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US Magazine Feature: Kyle Chandler

by Tom Russo
February 1997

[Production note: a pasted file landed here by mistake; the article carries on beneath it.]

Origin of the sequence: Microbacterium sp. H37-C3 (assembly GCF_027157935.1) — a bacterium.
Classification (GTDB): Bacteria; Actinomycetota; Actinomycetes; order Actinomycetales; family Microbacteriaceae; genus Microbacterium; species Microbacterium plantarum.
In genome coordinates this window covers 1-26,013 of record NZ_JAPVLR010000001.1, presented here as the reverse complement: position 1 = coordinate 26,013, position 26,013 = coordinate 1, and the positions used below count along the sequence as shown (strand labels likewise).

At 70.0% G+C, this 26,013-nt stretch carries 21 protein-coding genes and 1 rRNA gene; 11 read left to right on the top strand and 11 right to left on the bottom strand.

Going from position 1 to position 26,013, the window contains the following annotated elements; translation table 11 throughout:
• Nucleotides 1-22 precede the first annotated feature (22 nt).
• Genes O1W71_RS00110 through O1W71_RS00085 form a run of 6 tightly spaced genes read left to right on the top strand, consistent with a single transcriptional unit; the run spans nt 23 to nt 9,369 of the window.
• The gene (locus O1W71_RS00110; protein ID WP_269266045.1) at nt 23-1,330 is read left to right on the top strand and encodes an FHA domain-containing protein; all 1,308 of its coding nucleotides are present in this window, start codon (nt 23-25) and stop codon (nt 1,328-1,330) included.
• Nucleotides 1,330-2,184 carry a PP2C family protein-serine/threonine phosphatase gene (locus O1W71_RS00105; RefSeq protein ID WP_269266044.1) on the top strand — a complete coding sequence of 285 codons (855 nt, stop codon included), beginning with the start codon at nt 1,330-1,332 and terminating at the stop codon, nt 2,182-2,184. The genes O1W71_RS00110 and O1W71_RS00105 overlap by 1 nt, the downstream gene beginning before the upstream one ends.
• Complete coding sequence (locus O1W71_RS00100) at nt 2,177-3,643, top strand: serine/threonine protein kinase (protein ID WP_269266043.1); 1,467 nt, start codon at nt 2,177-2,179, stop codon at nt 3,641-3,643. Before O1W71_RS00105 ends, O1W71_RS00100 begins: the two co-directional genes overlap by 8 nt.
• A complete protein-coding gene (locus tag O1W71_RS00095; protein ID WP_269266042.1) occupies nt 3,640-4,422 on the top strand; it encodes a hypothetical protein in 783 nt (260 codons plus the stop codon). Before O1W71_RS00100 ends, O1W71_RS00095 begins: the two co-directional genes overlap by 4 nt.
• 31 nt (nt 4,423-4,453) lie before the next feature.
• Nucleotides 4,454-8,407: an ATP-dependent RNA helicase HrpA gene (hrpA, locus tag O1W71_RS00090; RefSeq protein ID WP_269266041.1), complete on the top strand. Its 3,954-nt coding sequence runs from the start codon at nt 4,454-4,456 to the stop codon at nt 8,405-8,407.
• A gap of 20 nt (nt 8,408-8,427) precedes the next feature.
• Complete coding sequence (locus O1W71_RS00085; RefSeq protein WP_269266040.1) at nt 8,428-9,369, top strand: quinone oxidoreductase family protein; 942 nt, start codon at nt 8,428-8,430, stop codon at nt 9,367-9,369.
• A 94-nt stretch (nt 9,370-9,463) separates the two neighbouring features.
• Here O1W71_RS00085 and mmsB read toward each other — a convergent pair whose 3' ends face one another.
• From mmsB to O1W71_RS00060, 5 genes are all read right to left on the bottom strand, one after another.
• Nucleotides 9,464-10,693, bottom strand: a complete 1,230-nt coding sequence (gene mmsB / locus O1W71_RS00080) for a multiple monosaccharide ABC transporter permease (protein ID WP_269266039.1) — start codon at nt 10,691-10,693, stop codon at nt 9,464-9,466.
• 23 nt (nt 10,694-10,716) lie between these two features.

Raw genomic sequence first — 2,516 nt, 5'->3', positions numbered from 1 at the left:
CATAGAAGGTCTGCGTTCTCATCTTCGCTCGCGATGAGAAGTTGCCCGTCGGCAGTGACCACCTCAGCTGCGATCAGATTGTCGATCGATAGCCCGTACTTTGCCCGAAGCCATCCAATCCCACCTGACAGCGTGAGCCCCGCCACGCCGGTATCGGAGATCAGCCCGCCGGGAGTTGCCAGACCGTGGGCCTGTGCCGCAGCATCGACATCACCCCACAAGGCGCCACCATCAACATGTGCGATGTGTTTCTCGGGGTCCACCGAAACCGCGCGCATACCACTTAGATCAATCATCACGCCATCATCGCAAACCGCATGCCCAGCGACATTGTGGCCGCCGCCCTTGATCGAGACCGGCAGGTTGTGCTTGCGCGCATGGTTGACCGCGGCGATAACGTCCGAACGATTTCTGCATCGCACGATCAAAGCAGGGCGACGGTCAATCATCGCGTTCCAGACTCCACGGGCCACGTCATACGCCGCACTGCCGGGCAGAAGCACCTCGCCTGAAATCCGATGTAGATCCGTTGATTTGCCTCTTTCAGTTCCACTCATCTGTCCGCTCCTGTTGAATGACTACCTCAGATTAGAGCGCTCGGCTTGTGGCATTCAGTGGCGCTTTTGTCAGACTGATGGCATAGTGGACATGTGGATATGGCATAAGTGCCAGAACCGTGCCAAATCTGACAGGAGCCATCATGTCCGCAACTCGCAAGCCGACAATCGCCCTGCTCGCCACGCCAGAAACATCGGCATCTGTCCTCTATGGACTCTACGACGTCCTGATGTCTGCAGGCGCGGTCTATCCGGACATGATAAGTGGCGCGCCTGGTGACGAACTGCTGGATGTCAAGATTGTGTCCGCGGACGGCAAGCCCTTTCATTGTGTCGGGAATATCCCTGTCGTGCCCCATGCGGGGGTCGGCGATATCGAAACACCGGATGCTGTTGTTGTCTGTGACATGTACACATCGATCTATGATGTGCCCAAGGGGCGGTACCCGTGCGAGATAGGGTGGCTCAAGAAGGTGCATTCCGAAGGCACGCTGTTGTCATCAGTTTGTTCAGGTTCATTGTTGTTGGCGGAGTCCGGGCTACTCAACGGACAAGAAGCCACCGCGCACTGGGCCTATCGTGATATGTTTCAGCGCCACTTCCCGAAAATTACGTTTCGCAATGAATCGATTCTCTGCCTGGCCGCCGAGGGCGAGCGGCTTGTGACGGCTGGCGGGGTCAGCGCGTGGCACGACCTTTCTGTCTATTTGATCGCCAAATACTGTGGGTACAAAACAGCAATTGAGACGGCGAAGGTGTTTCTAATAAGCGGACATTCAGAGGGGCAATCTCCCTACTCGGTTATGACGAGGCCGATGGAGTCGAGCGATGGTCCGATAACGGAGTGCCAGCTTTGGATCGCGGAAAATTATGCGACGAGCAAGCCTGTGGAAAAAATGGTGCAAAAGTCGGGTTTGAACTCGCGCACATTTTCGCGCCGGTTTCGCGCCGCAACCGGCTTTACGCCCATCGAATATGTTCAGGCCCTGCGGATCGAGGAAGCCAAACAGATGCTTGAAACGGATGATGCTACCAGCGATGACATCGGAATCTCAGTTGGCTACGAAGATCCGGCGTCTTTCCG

It's late afternoon in downtown Chicago, and since early this morning, Kyle Chandler has been pulling 25-25 duty: out on a rooftop 25 stories up, in 25-degree weather, blocking out a stunt shot for his starring role in television's highest-rated new drama, Early Edition. Chandler, 31, plays Gary Hobson, an unassuming Everyguy turned accidental Samaritan when he inexplicably finds the next day's Chicago Sun-Times at his door each morning complete with accounts of yet-to-transpire crashes, holdups and, of course, rooftop plunges. It's the kind of catchy premise that has not only offered viewers a welcome alternative to this season's rash of oddball paranormalists but has saved some of CBS' imperiled prime-time dignity as well. Such thoughts should keep Chandler warm, but at present not nearly enough. In search of a diversion, he sidles up to an iron railing and starts launching paper airplanes off the building. When it's suggested he might hear a yelp of "Christ, my eye!" from down below, he grins and quickly notes, "I ripped the point off of it first." If Chandler appears cautious, it's only because he's someone just entering the spotlight, a nice guy who wants to be accessible without getting stung. While he garnered his share of attention a few years back in the period drama Homefront (as Jeff Metcalf, all-American Joe), Chandler is now carrying a series on his own - and trying to do it without letting the attendant public exposure upend his life. "Kyle's character is a throwback - self-sufficient and practical," says Early Edition executive producer Bob Brush. "And that's Kyle. He doesn't act like a star; he's a guy going through his life."This explains why Chandler is so inclined to shoo away the silver-screen-idol comparisons he draws. Brush clearly has a Gary Cooper analogy in mind: "Kyle should have [played] Lou Gehrig - that kind of quiet leader who performs and isn't flashy about it and yet has this sly sense of humor tucked underneath." It's something you can see in Chandler's eyes. Gazing out placidly from beneath heavy lids, they radiate an almost sleepy earnestness; but they also spark and flare with infectious energy when he's got a good punch line to share. Witness the yarn about his father, a pharmaceutical salesman, moving the family from the Chicago suburbs to rural Georgia when Kyle was 11; "He stopped the motor home in front of this gigantic old house that had an outhouse and had passed its day. And he jokes, 'Here we are!' and I burst out crying. My mom was like, 'Ed-ward!'" These days, Chandler divides his time between Early Edition's Chicago base and L.A., where he and his wife of a year, Kathryn, have a home in the Hollywood Hills. Even so, he says Georgia remains on his mind. His mother, Sally, a dog breeder, still lives on the same 22-acre fame where he grew up. (He has two brothers in their 40s, as well as an older sister.) He supposes that it was farm life, coupled with his dad's death from a heart attack when Chandler was 14, that ultimately steered him toward acting. "Before my father died, but especially after, what do you do when you live on 22 acres and there aren't enough kids to play with?" he asks rhetorically. The answer was supplied by Ted Turner's first foray into broadcasting, a channel with a heavy Gable-Stewart-Cooper rotation. Chandler says he would do his best to mimic these black-and-white heroes: "So, when I stepped into acting, it fit real well because I had played these characters already." Chandler's friends, in fact, are still the actors he hooked up with at the University of Georgia, before many of them found their way to L.A. (In Chandler's case, the Hollywood leap was made via an ABC recruiting program.) Skeptics need only scan the Early Edition set for proof. Hovering near a chair that reads THE OTHER EDITION is Ken Bradley, a school buddy employed as Chandler's stand-in. When Bradley is asked by phone a few days later for a good story about his pal, he recalls a mini-road trip the drama crowd used to take, known as "the perfect route." "When things got hectic at school, we'd go out and sit in this guy's field and talk about things," he says. "And we'd say, 'I hope we all work together one day'; but you're not thinking it'll happen. Ten years later, here we are." A few minutes later, Bradley calls back, with Chandler needling him in the background. "Uh, when we were talking about 'the perfect route,' I didn't want you to think it was just me and him," Bradley says, backpedaling fast. "Kyle was like, 'People are going to think we went out into the woods and picked flowers and stuff!'" "Oh, you're a big magazine guy!" Chandler jokes loudly to his friend. In Chandler's mind's eye, Chicago's deep freeze has melted away and he's cruising along with the top down, laughing large, easy in the knowledge that he has taken the right road.